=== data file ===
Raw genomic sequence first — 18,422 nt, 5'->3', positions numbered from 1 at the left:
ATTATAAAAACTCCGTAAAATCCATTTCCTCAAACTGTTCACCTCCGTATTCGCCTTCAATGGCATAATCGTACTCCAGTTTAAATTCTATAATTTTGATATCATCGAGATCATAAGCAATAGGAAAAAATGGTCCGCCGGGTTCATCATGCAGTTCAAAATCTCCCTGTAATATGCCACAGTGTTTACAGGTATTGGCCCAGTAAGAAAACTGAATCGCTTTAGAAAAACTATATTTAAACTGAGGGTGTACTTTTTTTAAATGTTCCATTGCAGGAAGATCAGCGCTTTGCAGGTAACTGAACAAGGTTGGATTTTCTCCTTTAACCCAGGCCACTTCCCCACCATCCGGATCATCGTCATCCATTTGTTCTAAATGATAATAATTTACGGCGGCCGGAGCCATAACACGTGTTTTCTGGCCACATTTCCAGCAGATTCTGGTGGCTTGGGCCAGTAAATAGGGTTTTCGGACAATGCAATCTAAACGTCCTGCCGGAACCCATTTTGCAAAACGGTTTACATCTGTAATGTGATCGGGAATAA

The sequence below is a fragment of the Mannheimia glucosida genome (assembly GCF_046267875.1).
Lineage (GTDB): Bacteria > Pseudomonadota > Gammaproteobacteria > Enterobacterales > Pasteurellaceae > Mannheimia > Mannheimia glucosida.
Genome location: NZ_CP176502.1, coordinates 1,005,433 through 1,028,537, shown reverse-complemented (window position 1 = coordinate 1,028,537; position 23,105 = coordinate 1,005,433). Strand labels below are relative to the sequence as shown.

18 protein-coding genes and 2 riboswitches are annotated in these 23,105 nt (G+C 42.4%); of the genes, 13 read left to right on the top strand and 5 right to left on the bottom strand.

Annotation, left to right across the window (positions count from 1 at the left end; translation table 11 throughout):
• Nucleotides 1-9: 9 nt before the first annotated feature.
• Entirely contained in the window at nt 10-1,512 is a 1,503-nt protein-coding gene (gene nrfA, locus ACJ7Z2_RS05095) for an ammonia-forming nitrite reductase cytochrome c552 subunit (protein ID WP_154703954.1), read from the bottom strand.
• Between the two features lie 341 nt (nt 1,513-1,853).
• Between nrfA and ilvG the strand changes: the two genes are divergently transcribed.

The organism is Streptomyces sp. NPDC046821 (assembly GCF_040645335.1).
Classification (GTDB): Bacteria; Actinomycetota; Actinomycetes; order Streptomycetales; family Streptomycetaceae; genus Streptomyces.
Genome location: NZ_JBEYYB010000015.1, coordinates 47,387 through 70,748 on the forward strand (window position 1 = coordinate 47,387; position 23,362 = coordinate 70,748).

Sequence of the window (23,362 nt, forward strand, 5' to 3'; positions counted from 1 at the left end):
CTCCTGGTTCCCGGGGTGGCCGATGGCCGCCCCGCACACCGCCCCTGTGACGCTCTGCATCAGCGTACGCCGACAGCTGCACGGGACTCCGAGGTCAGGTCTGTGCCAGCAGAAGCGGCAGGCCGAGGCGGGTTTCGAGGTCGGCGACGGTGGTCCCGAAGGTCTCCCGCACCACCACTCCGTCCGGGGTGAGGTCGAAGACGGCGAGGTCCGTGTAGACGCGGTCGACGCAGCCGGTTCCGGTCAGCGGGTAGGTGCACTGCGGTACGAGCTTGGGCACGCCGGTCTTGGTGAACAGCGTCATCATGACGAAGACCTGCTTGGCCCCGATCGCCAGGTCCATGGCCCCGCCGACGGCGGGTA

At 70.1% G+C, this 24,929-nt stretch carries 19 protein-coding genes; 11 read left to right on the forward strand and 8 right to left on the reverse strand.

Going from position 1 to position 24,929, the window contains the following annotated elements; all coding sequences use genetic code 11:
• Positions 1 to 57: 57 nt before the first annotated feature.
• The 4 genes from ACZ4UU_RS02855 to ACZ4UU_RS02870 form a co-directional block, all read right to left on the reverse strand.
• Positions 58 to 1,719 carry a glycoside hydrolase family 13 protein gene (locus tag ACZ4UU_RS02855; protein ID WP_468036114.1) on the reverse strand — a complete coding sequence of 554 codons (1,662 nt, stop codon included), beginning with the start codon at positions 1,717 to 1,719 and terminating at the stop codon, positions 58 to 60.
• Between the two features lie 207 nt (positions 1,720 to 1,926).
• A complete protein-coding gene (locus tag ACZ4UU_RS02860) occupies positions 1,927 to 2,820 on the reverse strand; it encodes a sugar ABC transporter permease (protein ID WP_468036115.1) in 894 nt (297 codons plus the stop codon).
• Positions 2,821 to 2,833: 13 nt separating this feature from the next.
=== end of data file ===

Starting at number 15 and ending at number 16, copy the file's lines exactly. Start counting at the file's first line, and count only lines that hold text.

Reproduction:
Sequence of the window (23,362 nt, forward strand, 5' to 3'; positions counted from 1 at the left end):
CTCCTGGTTCCCGGGGTGGCCGATGGCCGCCCCGCACACCGCCCCTGTGACGCTCTGCATCAGCGTACGCCGACAGCTGCACGGGACTCCGAGGTCAGGTCTGTGCCAGCAGAAGCGGCAGGCCGAGGCGGGTTTCGAGGTCGGCGACGGTGGTCCCGAAGGTCTCCCGCACCACCACTCCGTCCGGGGTGAGGTCGAAGACGGCGAGGTCCGTGTAGACGCGGTCGACGCAGCCGGTTCCGGTCAGCGGGTAGGTGCACTGCGGTACGAGCTTGGGCACGCCGGTCTTGGTGAACAGCGTCATCATGACGAAGACCTGCTTGGCCCCGATCGCCAGGTCCATGGCCCCGCCGACGGCGGGTA